British Wreck Commissioner's Inquiry
Testimony of Edward J. Buley
Examined by Mr. BUTLER ASPINALL.
18093. (Mr. Butler Aspinall.) This Witness was in boat No. 10, My Lord. (To the witness.) Were you serving as an A.B. on the "Titanic" on 14th April?
18094. I do not want you to tell the whole story, but you left the ship in boat No. 10, did you not?
18095. You felt the shock; I think you were awake at the time. You then helped with some of the boats?
18096. And later on you left in boat 10. Were there any crew with you in boat 10?
- An able seaman forward, Evans, and a fireman and a steward.
18098. Who else was in the boat besides those members of the crew?
- Women and children.
18099. How many?
- I should say about 50, 50 to 55.
18100. All women and children?
- All women and children.
18101. Then, I think, having got that boat down to the water's edge, you pulled away, and then you were later on joined by one of the Officers in another boat, Mr. Lowe?
18102. We have seen him, and he has told us the story, and I think the result of his coming up was that he got his boat full. He put out a great many of his passengers into other boats and then went away with you in his boat, did he not?
18103. To pick up any of the poor people who were in the water?
18104. He has told us the story in a great deal of details. You succeeded in picking up some, I believe?
18105. And then later on you were picked up by the "Carpathia"?
Examined by Mr. SCANLAN.
18106. Had you a sufficient crew for rowing this boat No. 10?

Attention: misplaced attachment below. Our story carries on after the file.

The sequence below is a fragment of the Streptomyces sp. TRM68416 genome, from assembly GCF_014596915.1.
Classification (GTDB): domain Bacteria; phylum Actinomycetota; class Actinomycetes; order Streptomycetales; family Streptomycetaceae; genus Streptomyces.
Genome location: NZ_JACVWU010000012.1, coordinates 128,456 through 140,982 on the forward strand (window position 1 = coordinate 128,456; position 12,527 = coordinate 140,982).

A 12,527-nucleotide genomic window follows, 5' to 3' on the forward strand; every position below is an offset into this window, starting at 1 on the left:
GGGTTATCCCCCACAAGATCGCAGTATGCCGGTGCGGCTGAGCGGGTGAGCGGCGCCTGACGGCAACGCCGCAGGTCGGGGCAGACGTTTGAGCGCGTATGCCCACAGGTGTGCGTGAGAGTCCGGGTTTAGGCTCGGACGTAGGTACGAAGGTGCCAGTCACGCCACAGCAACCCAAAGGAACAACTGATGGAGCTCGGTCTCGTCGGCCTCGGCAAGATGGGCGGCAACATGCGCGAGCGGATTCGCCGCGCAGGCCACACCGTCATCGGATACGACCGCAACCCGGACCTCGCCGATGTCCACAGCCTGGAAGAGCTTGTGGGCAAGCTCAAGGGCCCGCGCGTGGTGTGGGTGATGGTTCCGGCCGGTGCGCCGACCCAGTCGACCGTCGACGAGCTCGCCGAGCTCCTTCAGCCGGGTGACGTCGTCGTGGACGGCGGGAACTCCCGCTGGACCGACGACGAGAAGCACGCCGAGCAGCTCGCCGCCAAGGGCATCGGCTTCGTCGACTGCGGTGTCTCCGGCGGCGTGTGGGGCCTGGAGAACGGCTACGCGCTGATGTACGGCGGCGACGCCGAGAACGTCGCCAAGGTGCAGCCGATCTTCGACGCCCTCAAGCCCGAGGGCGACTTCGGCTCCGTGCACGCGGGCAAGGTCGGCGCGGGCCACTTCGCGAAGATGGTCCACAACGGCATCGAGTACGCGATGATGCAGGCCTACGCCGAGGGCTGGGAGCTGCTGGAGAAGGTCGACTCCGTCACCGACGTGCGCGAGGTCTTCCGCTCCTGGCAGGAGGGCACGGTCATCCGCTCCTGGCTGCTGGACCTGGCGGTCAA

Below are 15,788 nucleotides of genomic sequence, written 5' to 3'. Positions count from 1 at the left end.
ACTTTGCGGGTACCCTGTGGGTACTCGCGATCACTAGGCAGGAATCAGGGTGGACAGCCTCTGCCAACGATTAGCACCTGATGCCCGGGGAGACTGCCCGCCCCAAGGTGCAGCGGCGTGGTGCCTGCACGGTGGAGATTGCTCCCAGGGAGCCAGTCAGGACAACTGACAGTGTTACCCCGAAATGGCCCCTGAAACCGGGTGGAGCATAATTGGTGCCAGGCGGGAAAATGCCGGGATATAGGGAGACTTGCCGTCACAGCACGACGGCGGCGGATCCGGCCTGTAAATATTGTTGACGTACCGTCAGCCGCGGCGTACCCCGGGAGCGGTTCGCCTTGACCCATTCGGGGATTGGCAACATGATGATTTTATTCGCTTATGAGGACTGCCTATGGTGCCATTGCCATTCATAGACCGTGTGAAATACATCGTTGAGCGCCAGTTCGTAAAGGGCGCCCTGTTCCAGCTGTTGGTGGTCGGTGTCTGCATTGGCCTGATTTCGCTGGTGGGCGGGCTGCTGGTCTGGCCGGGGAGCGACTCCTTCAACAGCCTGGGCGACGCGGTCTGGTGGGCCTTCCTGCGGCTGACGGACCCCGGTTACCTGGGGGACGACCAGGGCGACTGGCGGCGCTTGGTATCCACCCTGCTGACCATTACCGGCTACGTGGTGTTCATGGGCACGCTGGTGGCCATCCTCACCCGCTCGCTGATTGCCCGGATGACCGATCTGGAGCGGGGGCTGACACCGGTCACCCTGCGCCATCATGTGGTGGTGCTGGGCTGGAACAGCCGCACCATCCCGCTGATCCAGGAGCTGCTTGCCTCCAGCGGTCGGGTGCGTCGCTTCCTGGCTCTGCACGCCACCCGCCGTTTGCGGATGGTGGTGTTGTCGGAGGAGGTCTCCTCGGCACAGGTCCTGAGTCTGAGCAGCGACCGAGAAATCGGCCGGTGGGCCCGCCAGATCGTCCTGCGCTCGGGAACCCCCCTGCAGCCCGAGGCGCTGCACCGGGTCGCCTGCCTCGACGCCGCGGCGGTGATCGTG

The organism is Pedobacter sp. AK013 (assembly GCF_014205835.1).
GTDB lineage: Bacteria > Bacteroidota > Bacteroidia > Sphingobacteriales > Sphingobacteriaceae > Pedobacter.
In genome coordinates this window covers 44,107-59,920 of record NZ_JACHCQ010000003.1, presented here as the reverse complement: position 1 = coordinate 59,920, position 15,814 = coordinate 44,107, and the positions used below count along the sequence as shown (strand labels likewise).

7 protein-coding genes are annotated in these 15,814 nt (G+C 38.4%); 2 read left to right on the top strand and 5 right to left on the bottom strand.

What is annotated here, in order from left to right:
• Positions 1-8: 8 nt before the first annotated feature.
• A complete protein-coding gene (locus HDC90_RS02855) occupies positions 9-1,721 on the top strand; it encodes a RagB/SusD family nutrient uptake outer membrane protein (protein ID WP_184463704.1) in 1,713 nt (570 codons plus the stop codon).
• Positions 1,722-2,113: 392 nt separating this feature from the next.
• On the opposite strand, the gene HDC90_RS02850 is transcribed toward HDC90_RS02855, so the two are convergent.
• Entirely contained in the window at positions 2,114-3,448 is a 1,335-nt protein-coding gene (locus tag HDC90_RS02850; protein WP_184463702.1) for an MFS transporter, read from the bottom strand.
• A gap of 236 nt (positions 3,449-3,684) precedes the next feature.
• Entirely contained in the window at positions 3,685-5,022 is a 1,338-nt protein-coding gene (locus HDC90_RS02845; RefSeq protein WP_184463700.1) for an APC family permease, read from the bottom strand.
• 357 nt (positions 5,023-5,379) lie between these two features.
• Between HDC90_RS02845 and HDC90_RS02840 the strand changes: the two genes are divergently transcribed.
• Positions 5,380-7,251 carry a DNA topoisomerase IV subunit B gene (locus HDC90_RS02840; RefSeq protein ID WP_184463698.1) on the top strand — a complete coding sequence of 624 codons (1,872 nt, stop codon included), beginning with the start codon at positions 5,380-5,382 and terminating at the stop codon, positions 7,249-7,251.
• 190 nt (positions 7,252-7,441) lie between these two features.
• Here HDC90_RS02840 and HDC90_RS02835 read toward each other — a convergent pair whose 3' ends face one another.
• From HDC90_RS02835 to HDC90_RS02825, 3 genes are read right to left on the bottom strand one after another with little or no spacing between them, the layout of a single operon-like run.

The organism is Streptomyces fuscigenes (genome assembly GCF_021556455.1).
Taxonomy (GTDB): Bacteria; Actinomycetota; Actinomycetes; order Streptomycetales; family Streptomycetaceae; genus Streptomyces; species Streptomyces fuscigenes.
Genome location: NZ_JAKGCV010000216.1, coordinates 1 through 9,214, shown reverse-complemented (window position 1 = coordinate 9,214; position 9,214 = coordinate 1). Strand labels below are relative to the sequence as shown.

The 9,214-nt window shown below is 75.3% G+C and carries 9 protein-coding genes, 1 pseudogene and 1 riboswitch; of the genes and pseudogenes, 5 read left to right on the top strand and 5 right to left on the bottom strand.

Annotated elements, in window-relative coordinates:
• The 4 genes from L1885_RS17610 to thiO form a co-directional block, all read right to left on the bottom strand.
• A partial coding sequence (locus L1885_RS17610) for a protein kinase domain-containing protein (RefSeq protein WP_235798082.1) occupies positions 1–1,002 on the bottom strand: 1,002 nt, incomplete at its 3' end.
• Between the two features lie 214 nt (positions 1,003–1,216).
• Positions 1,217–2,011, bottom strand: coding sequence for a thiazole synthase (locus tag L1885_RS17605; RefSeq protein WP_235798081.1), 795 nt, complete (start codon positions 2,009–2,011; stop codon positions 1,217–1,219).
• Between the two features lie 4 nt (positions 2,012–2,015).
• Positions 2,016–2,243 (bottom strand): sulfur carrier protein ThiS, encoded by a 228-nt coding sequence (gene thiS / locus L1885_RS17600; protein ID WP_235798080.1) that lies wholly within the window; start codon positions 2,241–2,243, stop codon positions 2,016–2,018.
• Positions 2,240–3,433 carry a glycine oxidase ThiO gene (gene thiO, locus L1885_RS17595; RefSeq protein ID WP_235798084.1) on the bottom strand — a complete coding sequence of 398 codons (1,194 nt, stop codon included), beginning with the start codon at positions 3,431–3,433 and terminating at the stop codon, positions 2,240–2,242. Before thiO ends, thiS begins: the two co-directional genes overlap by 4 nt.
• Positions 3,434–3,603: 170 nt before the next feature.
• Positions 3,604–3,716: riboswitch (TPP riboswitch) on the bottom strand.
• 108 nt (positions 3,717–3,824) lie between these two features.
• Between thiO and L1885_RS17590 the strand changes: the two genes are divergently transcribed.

Oh, do not ask that question again please; they were sufficient to get the boat in safety to the "Carpathia."
There is one point I wish to submit to your Lordship at a later stage; that is, if there had been proper rules with regard to the manning of boats there would have been a greater number of men on board to man each lifeboat, and that they could have done better work in saving passengers than they did.
But what do you mean - better work when they were once in the water?
They could not have saved more than the whole, you know, and they did save the whole.
There were not two-thirds of the people saved for whom it is alleged the lifeboats on the "Titanic" had capacity.
I know that. That is a very important point; but at present I am thinking about your reiterated question as to whether there were sufficient men in the boat to manage the boat when she was once in the water. I have heard that question so often that I am beginning to get a bit tired of it.
18107. (Mr. Scanlan.) If I have asked the question sufficiently often to convince your Lordship of the point of view I am instructed to lay before you, I feel I have done sufficient. (To the witness.) Had you any difficulty in lowering that boat?
- I did not lower it.
18108. Was there any difficulty in lowering No. 10?
- No difficulty, to my knowledge.
Examined by Mr. HARBINSON.
18109. I believe, after the collision you found some ice on the deck?
- Yes, on the well deck.
18110. Was there much?
- A couple of tons.
18111. Of block ice?
- Of block ice.
(The Witness withdrew.)